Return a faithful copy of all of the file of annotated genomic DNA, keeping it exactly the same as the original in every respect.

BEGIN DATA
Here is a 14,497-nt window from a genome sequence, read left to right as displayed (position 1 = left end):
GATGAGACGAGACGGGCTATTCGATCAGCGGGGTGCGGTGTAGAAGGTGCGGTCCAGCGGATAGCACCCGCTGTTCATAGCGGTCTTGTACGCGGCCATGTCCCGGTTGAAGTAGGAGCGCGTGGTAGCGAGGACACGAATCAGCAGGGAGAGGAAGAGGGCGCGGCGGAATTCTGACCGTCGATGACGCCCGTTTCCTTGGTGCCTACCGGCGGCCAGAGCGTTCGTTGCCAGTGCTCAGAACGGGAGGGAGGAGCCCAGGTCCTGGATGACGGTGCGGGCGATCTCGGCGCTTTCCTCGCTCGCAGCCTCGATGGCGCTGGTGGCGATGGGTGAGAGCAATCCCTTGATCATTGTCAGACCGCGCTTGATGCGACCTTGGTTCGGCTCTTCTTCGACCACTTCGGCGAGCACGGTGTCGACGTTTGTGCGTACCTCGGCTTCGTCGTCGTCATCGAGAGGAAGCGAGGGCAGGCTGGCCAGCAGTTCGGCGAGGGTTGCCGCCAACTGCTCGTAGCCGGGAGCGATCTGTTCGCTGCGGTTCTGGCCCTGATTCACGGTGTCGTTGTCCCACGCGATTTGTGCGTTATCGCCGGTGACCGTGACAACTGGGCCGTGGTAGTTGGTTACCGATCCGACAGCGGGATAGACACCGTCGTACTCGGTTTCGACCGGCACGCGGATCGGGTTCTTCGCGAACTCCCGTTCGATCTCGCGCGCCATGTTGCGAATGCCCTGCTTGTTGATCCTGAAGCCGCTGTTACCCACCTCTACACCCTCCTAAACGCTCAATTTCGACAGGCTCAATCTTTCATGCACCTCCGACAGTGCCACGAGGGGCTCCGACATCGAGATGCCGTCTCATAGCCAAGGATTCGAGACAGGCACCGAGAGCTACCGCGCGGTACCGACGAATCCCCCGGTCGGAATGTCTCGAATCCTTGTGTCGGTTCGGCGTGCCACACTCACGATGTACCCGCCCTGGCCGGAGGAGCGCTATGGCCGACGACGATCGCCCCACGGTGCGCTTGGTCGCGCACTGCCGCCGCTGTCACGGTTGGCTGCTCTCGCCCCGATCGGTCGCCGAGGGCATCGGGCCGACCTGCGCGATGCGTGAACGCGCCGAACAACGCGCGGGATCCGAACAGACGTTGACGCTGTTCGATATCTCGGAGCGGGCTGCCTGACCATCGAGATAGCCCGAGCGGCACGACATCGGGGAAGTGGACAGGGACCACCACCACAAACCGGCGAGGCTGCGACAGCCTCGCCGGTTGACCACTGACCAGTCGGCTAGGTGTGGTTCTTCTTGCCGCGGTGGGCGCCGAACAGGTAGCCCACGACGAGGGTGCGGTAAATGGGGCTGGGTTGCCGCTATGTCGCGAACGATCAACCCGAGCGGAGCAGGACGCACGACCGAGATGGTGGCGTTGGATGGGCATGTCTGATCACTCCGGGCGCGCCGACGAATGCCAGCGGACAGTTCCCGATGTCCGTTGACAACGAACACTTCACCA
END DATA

Here is a 14,497-nt window from a genome sequence, read left to right as displayed (position 1 = left end):
GATGAGACGAGACGGGCTATTCGATCAGCGGGGTGCGGTGTAGAAGGTGCGGTCCAGCGGATAGCACCCGCTGTTCATAGCGGTCTTGTACGCGGCCATGTCCCGGTTGAAGTAGGAGCGCGTGGTAGCGAGGACACGAATCAGCAGGGAGAGGAAGAGGGCGCGGCGGAATTCTGACCGTCGATGACGCCCGTTTCCTTGGTGCCTACCGGCGGCCAGAGCGTTCGTTGCCAGTGCTCAGAACGGGAGGGAGGAGCCCAGGTCCTGGATGACGGTGCGGGCGATCTCGGCGCTTTCCTCGCTCGCAGCCTCGATGGCGCTGGTGGCGATGGGTGAGAGCAATCCCTTGATCATTGTCAGACCGCGCTTGATGCGACCTTGGTTCGGCTCTTCTTCGACCACTTCGGCGAGCACGGTGTCGACGTTTGTGCGTACCTCGGCTTCGTCGTCGTCATCGAGAGGAAGCGAGGGCAGGCTGGCCAGCAGTTCGGCGAGGGTTGCCGCCAACTGCTCGTAGCCGGGAGCGATCTGTTCGCTGCGGTTCTGGCCCTGATTCACGGTGTCGTTGTCCCACGCGATTTGTGCGTTATCGCCGGTGACCGTGACAACTGGGCCGTGGTAGTTGGTTACCGATCCGACAGCGGGATAGACACCGTCGTACTCGGTTTCGACCGGCACGCGGATCGGGTTCTTCGCGAACTCCCGTTCGATCTCGCGCGCCATGTTGCGAATGCCCTGCTTGTTGATCCTGAAGCCGCTGTTACCCACCTCTACACCCTCCTAAACGCTCAATTTCGACAGGCTCAATCTTTCATGCACCTCCGACAGTGCCACGAGGGGCTCCGACATCGAGATGCCGTCTCATAGCCAAGGATTCGAGACAGGCACCGAGAGCTACCGCGCGGTACCGACGAATCCCCCGGTCGGAATGTCTCGAATCCTTGTGTCGGTTCGGCGTGCCACACTCACGATGTACCCGCCCTGGCCGGAGGAGCGCTATGGCCGACGACGATCGCCCCACGGTGCGCTTGGTCGCGCACTGCCGCCGCTGTCACGGTTGGCTGCTCTCGCCCCGATCGGTCGCCGAGGGCATCGGGCCGACCTGCGCGATGCGTGAACGCGCCGAACAACGCGCGGGATCCGAACAGACGTTGACGCTGTTCGATATCTCGGAGCGGGCTGCCTGACCATCGAGATAGCCCGAGCGGCACGACATCGGGGAAGTGGACAGGGACCACCACCACAAACCGGCGAGGCTGCGACAGCCTCGCCGGTTGACCACTGACCAGTCGGCTAGGTGTGGTTCTTCTTGCCGCGGTGGGCGCCGAACAGGTAGCCCACGACGAGGGTGCGGTAAATGGGGCTGGGTTGCCGCTATGTCGCGAACGATCAACCCGAGCGGAGCAGGACGCACGACCGAGATGGTGGCGTTGGATGGGCATGTCTGATCACTCCGGGCGCGCCGACGAATGCCAGCGGACAGTTCCCGATGTCCGTTGACAACGAACACTTCACCA